April 8th, 2012Literacy
Prestel Books are renowned for their quality and detailed art books and this one doesn’t disappoint.
Edward Hooper is the notorious realist painter that painted Nighthwawk (1942) the famous scene depicting big city loneliness in a diner.
Straight away, Wieland Schmied starts with provocative and thought provoking questions:
Tags: Edward Hoopper, Prestel
‘Is he a true Regionalist? Is his art great on account of its local color, or despite it? Or is his work not regionalist at all, and those who seek its origins in the American Scene are mistaken?’
Seven Stories in Newcastle is an absolute gem of place even if children literature isn’t your forte. I first heard about them three years ago via Twitter and since then I’ve been pining to visit. All I knew was they had so many events and activities, and indeed children’s authors visiting that I wanted to meet and be part of.
As I was up in Newcastle to see Tynseide Cinema’s creative activity, I finally had a chance to see what I’ve been missing and lucky for me there was an Adult Tour available that day.
Tags: Literacy, Seven stories
What. A. Treat.
2January 15th, 2012Literacy
I’ve been writing for a few years, and though my agent has had some success with my work, inevitably there have been obstacles, the most frustrating of which is the interminably long timeframes involved while you wait for the powers-that-be to pass judgement.
I’m naturally hardworking, relatively prolific and pretty ambitious too. I’ve always been absolutely determined to earn a living from my craft and I guess that got me thinking about self-publishing at the time when e-readers were first coming onto the market.Tags: Digital publishing, ebook, Guest Blog
January 7th, 2012Literacy
I was sent this book by Usborne yesterday. Last night, I picked it up to read the blurb before bed. I read the whole book in one sitting – I just couldn’t put it down.Tags: Book review, Mockingbird, Usborne
Did you know Jan van Eyck was the first person (known) to do a self-portrait? Or the Master Wenceslas created the first ‘weather in art’ painting?
13 Art Inventions Children Should Know is 45 pages of griping, fun, quirky and oh so interesting facts on inventions that we take for granted but were so important to today’s artists. Although the book is geared towards kids, best for 8+, I could see this book being used for college art courses for beginners.Tags: art, Art Inventions, Artists, Book review, Prestel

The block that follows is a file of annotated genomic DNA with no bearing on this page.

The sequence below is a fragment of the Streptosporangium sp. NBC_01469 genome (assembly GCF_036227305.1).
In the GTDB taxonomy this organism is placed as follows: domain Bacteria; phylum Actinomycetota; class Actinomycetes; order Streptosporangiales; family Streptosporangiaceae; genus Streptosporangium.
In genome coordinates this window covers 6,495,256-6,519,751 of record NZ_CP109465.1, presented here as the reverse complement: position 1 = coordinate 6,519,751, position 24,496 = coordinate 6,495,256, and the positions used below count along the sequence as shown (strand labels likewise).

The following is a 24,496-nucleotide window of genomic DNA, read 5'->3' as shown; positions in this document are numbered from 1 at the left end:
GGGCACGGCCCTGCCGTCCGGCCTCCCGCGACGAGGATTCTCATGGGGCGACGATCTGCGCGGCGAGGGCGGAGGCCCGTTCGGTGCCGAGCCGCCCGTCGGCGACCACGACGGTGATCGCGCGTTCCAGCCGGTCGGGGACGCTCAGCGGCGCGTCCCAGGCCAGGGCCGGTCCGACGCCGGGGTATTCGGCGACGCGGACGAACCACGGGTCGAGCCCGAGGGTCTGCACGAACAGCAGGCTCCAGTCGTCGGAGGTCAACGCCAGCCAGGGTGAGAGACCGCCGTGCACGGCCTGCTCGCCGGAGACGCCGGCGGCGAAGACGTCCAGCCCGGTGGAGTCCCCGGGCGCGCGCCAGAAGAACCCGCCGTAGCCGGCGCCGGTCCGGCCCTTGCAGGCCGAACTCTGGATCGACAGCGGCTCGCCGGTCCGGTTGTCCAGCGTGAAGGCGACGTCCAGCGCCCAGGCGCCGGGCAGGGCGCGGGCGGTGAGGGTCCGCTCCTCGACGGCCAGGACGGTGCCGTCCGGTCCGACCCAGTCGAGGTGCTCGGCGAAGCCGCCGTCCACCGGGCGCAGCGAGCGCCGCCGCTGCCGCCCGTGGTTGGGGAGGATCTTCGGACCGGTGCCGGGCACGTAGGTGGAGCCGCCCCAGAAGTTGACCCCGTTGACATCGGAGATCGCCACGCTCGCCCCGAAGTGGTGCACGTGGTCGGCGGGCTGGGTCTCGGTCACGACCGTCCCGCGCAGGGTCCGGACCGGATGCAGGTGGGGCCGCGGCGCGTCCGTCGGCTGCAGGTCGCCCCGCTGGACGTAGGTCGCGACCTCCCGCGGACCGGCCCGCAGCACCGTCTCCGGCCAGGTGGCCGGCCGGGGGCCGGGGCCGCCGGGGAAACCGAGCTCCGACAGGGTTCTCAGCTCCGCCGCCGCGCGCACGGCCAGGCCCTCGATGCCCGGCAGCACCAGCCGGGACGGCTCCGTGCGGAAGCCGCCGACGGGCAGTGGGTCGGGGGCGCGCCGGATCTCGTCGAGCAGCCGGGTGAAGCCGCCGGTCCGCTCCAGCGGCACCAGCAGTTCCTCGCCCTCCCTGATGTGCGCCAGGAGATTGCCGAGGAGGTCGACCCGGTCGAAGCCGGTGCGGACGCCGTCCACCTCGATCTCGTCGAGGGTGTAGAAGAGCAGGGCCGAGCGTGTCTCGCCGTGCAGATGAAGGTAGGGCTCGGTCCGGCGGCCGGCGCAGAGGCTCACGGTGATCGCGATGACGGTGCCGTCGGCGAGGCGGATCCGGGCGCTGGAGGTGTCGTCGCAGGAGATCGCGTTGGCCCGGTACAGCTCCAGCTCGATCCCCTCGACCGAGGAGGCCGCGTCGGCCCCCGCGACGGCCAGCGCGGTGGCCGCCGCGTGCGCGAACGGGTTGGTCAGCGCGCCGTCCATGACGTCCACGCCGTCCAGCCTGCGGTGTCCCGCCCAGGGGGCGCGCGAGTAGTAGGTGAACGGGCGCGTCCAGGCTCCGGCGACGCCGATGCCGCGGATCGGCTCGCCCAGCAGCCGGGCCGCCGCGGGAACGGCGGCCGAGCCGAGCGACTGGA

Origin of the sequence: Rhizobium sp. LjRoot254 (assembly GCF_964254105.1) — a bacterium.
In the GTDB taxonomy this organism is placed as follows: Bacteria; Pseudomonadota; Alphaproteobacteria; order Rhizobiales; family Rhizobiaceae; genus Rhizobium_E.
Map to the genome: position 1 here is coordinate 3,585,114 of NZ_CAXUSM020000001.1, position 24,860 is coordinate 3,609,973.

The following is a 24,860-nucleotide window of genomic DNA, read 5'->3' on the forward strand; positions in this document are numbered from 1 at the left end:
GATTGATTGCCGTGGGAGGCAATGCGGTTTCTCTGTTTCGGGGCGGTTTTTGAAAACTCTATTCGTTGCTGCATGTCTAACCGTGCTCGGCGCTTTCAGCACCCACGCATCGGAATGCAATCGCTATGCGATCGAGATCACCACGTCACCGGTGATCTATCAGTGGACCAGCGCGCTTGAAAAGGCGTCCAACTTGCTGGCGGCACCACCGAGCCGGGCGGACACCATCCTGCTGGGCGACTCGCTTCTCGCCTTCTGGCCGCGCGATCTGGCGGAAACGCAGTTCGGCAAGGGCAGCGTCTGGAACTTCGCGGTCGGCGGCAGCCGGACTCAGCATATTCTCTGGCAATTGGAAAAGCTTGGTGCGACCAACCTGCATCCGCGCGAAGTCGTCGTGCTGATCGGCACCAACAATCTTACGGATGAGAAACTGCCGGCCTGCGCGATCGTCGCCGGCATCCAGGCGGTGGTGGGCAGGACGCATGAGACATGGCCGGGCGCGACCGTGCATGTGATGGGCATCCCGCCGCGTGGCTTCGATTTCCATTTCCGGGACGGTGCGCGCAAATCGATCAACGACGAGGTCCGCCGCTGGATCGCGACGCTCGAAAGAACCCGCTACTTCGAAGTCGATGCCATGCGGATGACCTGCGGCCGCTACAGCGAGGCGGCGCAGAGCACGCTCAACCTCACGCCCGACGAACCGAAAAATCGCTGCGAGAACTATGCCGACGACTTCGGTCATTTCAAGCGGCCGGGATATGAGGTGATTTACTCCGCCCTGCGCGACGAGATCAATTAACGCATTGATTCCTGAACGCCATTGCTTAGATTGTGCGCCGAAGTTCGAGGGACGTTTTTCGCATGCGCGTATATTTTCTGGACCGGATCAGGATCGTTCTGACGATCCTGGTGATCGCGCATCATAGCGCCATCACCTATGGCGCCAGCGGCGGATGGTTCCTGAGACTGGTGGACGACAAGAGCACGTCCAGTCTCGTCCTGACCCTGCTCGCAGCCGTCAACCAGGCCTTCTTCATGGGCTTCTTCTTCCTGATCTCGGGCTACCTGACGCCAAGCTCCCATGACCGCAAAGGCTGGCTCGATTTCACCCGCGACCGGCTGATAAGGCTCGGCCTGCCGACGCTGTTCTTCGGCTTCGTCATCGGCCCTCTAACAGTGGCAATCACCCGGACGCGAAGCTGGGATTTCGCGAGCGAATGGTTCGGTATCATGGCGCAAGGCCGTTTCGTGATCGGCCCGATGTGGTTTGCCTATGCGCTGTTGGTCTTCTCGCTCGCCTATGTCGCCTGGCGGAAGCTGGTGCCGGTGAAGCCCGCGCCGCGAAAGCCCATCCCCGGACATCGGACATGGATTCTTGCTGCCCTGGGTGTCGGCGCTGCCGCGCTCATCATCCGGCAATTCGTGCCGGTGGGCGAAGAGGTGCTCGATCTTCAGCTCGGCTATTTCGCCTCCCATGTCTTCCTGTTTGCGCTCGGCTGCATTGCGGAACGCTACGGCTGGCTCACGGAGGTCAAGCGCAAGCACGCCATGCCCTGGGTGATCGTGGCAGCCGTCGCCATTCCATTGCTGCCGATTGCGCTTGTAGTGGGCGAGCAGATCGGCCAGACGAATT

Was Jaan Vermeer a Photographer? Who is Banksy?
These are a couple of the mysteries author Angela Wenzel poses in this intriguing book by Prestel Books.
13 Art Mysteries Children Should Know is 45 pages of unsolved mysteries that date back thousands of years. This book is more geared to Children (as opposed to 13 Art Inventions Children Should Know) but still best for 7+. The mysteries themselves are interesting regardless that they are related to art!Tags: art, Art Mysteries, Book review, Children, Prestel
This book starts with a powerful question:
What is a sculpture?
Then it goes on to state:
Tags: art, Book review, Prestel, Sculptures
‘The word ‘sculpture’ comes from the Latin word ‘sculpere,’ which means ‘to chisel’ or ‘to carve’. Read the rest of this entry »
Straight away author Alison Baverstock answers a question we had:
‘It was very difficult to choose just 13 British Artists to explore in this book.’
The British Artists chosen represent a range of eclectic people who influences, training, and family encouragement also varied. One common thread they all seem to have is that they weren’t particularly famous in their own time. This is something that is often the case with artists with exceptions like Tracey Emin, Damien Hirst and Banksy.Tags: art, Book review, British Artists
Being American, I was really interested in this book. I must admit that some I didn’t recognize but that was the point – each of these American Artists belong in this book and it was for us to learn why they are important. Even if you’re not American, this book is an insightful and fun book to have. Read the rest of this entry »Tags: American Artists, art, Book review
November 27th, 2011Literacy
Ever look back on your school life and think ‘Glad I don’t have to do that again!’ Imagine dealing with the typical school issues (opposite sex, hierarchy of groups, invites to parties … this is before we even get into grades) when you also have a disability? Then imagine the disability is a physical one.
That is the challenge that meets August. August was born with a facial deformity. He is approaching grade 5 and after dealing with surgeries and hospital visits most of his life, his parents feel he is ready to bridge from home schooling to main stream school. August lives with his very loving parents, older sister Via who is ‘normal’ and his dog Daisy.Tags: Book review, Literacy